I'm hopeful that terahertz band medical scanners, which should be available in a few years, will make full body medical scans dirt cheap so that a much higher fraction of cancers, defects, fractures, inflammation, and infections will be diagnosed properly, before the worst damage is done, and while there's still time to actually do something about it. The technology to do this was discovered recently, and is being researched with success. I think they will be able to do full body scanners similar to how MRI and CT scans can be done now, but they will also have hand held scanners, which will be about the size of a metal detector, to speed up preliminary diagnoses.
I lost my mom and four friends to GBM (glioblastoma) A cure for cancer will not come soon enough. Lets hope that Japan is on the right track.
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Quoting PalmBeachWeather:
Grace Slick is one of the best ever... Way back my favorite was Joni Mitchell...


Anybody remember Jenny Lind?
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Quoting PalmBeachWeather:
IRG.....What a great age we lived in................


I remember being able to walk up to anyone and give out a "Peace and Love" hug without feeling weird..
It was something that all of us felt good about..
Days gone by..
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1 to 2 tenths last 24 hrs for South Central Texas, looking forward to Next Storm System Tuesday which should bring some decent rains to parts of Texas.
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375. beell
Quoting 1900hurricane:
And HGX has issued a "Bear Watch" (whatever that means).


Bears watching, of course.
;)

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Quoting LargoFl:
Off Topic but important..i heard on the news today, some Japanese researchers have created a gene that kills Cancer Cells..my mom died of that way back in my childhood..my prayers they succeed in their research..thats one disease I personally want to see vanish from this earth huh...wish them well folks, alot more research needs to be done BUT..at last something is promising huh................from the UK daily mail.."Scientists have created cells capable of killing cancer for the first time.


The dramatic breakthrough was made by researchers in Japan who created cancer-specific killer T cells.

They say the development paves the way for the cells being directly injected into cancer patients for therapy.



Read more: http://www.dailymail.co.uk/health/article-2256711/ World-scientists-create-cancer-killing-cells-injec ted-patients.html#ixzz2H3GUjg1J
Follow us: @MailOnline on Twitter | DailyMail on Facebook


Something similar was already being done for Prostate Cancer, where they took a man's own immune cells and trained them to fight the cancer, and re-inject them. It costed about $90,000 to have it done though, because it needed to be tailored to each patient's own unique cancer and unique immune system.


My hope was that they would be able to identify all the major blood types, or all the major cancer types, and make this "vaccine" in enough sub-groups so that the majority of them would all be covered by something mass produced. this would conceivably lower cost of individual treatments. I've heard nothing of the sort being done, however.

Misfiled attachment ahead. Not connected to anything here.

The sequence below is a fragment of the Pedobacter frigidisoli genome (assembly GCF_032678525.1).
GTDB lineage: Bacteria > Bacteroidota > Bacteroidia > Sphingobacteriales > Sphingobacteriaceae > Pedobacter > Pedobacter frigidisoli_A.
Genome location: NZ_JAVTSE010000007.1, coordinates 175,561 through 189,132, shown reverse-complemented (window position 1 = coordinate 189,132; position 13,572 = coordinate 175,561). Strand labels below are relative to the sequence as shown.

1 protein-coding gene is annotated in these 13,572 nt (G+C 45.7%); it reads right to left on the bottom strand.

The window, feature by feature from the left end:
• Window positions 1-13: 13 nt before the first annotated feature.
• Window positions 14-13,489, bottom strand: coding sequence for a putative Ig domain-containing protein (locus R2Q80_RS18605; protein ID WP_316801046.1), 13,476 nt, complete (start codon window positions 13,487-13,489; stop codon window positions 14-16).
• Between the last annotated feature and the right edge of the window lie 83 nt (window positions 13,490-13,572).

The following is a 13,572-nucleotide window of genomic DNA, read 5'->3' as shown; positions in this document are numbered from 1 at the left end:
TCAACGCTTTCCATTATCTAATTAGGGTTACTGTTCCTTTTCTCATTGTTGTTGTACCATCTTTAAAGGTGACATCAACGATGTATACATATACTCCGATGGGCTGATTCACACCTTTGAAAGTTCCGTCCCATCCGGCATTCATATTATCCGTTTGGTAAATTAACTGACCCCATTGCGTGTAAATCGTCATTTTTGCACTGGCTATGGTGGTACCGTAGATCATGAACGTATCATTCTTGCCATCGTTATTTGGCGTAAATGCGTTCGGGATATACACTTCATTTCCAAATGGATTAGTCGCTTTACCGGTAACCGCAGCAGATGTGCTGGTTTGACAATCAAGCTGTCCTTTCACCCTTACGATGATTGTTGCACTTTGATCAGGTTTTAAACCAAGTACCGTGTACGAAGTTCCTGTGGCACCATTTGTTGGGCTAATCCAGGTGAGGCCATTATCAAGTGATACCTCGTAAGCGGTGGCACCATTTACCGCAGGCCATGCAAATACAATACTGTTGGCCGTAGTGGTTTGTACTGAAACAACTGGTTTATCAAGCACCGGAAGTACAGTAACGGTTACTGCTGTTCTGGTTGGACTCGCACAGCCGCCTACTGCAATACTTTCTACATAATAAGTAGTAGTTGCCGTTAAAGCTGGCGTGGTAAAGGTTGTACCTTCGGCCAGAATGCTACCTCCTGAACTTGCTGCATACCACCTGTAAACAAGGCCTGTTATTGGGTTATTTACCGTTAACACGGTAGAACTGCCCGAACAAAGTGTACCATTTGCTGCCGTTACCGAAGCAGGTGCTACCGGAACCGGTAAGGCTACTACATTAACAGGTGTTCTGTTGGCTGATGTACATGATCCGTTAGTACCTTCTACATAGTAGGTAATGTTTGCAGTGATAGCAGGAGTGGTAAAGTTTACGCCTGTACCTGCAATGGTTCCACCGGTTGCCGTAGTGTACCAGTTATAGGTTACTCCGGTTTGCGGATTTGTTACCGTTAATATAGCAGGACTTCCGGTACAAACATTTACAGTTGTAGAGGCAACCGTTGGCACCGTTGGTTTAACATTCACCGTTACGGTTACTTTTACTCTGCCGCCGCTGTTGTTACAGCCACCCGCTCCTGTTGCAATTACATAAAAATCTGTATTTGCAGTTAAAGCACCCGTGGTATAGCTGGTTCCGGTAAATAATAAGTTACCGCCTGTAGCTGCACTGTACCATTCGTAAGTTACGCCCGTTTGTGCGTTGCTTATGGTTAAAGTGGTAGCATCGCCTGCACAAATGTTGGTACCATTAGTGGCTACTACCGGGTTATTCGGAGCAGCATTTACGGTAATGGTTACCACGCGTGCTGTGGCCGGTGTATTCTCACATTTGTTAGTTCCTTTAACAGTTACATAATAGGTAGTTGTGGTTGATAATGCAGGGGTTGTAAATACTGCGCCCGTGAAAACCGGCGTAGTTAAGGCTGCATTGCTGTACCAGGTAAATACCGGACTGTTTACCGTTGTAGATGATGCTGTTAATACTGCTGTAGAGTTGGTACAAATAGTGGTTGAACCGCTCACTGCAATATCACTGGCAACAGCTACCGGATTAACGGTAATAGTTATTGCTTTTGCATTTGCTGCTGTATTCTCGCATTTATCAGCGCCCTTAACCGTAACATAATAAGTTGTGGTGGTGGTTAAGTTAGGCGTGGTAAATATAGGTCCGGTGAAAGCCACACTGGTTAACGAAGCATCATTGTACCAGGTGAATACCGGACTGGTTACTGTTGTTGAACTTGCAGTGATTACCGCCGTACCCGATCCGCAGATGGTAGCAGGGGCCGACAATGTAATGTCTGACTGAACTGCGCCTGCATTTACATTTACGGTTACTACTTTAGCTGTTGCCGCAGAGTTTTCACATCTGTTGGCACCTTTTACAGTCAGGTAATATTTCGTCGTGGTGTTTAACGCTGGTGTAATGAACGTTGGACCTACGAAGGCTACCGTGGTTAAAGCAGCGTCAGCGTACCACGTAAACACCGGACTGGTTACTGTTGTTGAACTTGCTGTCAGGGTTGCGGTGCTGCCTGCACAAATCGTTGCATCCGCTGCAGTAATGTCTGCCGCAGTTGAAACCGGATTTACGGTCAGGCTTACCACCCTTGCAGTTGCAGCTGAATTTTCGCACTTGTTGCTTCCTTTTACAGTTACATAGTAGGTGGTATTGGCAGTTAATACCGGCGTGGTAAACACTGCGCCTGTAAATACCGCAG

My dad died of glioblastoma when he was 50 years old. He was only diagnosed properly a few days earlier, so I guess it wouldn't even have helped. Stupid doctors do medical scans, tests, and biopsies in about the completely backwards order that they should be done in.

I'm hopeful that terahertz band medical scanners, which should be available in a few years, will make full body medical scans dirt cheap so that a much higher fraction of cancers, defects, fractures, inflammation, and infections will be diagnosed properly, before the worst damage is done, and while there's still time to actually do something about it. The technology to do this was discovered recently, and is being researched with success. I think they will be able to do full body scanners similar to how MRI and CT scans can be done now, but they will also have hand held scanners, which will be about the size of a metal detector, to speed up preliminary diagnoses.
Member Since: Posts: Comments:
Quoting indianrivguy:


Go boating early, wind shifts and increases. Gulfstream might be bumpy.

This is one of my top five from Woodstock. Gracie and the boys when they were fresh.





IRG.....What a great age we lived in................
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334 help4u: The Bastardi model had Sandy coming in 10 days before anyone knew!
That is what forcaster does! Nailed the storm!


The "Bastardi model" sent lots and LOTS of Atlantic hurricanes into NewYorkCity since (at least) 2005.
So many that I wouldn't be surprised if it had also sent a few Pacific hurricanes into NYC as well.
Member Since: August 21, 2007 Posts: 0 Comments: 4860
Quoting Skyepony:


I'd read it before, good piece from Yale. There is really very little debate on ice addition & removal changing the shape of the earth, causing an increase in earthquakes & volcano explosion, no matter the forcing factor.

I was wondering where you'd got isostatic rebound out of there so reread it & saw it in the comments. It's known by a few other names like I left in #331. I think glacial isostatic adjustment (GIA) is the more current or atleast what's used more in the many research papers GRACE data has led to..


You are right Skye, Grace is very cool. Wonderful new information. The work they did on the moon with the same system was at least as cool as our gravitationally lumpy blue marble project. Amazing what we are learning about crustal compositions, and what lies below that.